• If this is someone’s first holiday without their loved one, rather than offering them a number of options to choose from simply offer one and be prepared to make the decision for them. I could not decide if I wanted peas or carrots for three months so it can be very helpful to make the decisions easy.
  • Try mixing up how you serve dinner this year. That way, there is no stark reminder that someone is missing from the table. It also gives the person who might be having a hard time a chance to slip away unnoticed for a moment if needed.
  • While all of your intentions are good and well-meaning, try to understand that too much of them may be hard for someone who is grieving to take in.
  • Be cautious of making them the center of attention for they may have had enough of that already. Try to make it a warm, gentle, and safe atmosphere for them to be part of.
  • If this is the first year and all of you are marking the holidays without a loved one, think about your family traditions and while you do not need to eliminate all of them, try to think of ones you might put aside or change this year.
  • You know your loved ones best so keep watch for little signs that they just might need some quiet time alone and try not to take it personally if they do because it has nothing to do with you.
  • Throw away the ‘superhero’ cape because no one else but you expects you to wear it.
  • If you are struggling and need help, ask for it. Asking for help is a sign of strength, not weakness.
  • Be kind to yourself. The smallest things can trigger a memory that can bring you to your knees.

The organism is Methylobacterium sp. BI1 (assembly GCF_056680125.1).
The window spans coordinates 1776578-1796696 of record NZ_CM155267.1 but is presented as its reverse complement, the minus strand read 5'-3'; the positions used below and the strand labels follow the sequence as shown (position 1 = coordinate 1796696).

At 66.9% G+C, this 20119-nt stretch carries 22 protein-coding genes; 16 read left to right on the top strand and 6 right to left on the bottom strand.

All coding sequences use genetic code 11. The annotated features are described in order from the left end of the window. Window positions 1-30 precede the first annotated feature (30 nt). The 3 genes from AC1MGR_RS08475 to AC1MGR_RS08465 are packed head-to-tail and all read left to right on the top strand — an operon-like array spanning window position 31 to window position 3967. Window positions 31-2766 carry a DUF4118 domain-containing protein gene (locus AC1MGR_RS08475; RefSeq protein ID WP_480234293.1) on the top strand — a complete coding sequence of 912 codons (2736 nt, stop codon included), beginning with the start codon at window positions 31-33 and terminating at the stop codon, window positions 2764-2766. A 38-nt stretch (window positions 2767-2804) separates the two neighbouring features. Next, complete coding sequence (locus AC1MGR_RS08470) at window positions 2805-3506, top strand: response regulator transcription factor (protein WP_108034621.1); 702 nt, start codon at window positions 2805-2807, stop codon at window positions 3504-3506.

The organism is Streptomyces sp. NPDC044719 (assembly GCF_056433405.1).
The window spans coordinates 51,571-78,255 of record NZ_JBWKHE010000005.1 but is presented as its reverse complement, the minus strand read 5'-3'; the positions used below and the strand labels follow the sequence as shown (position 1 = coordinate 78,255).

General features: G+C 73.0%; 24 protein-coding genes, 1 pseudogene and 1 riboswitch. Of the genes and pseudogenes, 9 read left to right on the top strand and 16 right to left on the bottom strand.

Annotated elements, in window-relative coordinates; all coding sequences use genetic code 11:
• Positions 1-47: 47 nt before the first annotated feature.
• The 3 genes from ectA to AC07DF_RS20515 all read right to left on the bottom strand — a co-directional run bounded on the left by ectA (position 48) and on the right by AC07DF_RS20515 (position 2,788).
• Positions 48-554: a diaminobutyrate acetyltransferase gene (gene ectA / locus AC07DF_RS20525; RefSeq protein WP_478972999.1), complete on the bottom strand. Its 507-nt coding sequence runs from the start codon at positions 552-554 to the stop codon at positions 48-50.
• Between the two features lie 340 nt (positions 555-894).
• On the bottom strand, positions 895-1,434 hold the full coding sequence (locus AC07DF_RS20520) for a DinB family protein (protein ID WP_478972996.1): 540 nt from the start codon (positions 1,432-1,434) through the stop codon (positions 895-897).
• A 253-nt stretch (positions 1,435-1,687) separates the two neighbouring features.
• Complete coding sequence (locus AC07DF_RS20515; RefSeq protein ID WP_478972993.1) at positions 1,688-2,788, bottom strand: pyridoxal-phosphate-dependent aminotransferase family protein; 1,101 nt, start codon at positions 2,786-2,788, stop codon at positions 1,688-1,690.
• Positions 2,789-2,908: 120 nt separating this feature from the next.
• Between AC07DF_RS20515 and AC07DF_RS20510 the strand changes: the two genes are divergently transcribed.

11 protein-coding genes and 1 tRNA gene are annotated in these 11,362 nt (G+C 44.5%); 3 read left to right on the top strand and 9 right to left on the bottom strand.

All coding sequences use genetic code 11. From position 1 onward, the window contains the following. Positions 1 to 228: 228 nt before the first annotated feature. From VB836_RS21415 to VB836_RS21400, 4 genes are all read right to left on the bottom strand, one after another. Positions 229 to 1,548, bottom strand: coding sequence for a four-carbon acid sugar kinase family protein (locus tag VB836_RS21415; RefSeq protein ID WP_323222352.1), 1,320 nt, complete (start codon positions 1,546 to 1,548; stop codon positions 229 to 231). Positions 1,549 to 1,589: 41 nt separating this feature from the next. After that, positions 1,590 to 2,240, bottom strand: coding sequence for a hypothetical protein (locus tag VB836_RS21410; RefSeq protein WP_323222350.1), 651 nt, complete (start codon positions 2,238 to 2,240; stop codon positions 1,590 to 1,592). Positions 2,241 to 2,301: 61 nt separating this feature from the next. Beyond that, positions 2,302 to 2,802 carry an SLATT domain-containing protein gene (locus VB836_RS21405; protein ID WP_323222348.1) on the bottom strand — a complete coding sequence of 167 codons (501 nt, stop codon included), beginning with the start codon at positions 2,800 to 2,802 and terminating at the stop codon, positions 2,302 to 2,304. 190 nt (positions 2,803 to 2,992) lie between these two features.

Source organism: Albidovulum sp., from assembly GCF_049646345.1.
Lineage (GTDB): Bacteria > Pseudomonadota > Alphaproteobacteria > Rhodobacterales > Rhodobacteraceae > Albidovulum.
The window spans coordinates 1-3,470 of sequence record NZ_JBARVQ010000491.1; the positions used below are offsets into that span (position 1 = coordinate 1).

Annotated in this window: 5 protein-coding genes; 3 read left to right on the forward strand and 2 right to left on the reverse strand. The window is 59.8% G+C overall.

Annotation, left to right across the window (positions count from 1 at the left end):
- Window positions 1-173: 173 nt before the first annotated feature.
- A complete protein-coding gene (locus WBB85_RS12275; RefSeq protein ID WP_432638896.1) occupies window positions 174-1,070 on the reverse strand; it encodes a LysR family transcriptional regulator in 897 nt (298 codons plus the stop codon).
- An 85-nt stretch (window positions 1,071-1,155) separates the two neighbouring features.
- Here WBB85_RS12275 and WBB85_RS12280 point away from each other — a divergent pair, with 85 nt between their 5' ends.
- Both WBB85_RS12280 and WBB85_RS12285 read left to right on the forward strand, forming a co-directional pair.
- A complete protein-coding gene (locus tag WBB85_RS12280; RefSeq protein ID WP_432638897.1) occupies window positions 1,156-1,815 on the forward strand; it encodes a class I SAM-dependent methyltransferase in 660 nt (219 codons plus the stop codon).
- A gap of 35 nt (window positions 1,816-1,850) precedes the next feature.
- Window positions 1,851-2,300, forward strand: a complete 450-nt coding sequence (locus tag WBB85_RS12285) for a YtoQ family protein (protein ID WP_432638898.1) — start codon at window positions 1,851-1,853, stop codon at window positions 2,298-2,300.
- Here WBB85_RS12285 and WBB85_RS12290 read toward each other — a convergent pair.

• Everyone grieves in his or her own way. There is no right or wrong way to grieve.
Here are some tips to parents and children that my daughter has shared in the book in chapter eight Daddy’s Little Girl.

To Parents
  • You and your children need each other right now to weather the storm. So take time to share, talk and discuss things.
  • Do not assume your children remember everything. Share stories and memories with your children and when you cannot think of any more ask others to share.
  • Do not lose yourself in the midst of this terrible time.
To Kids
  • You will still be you when the hurting is over.
  • You need time to worry about you and it’s okay to put others on hold for a little bit. Do something just for you.
  • Start collecting things that remind you of your loved one and get something special to store everything in.
  • Start creating new memories and traditions as a family.
  • Remember that others are there for you to lean on.

Whether this is your first season or one of many throughout the years, I wish you strength, support, and all the love you will need to get through it. From our home to yours we wish you peace.

Please feel free to share this with anyone you think might benefit from these tips.

Jane Blaufus

Jane Blaufus, CLU

Jane Blaufus, CLU


One of the main reasons why I love to work with women is because when I am coaching with them, they actively listen, invite constructive feedback, ask intelligent questions and then will do the work they need to do. They are not afraid of hard work and are ready and willing to go the extra mile if it is something they are truly interested and engaged in. It is also such a pleasure to work with women who support each other and are not afraid to recommend one another.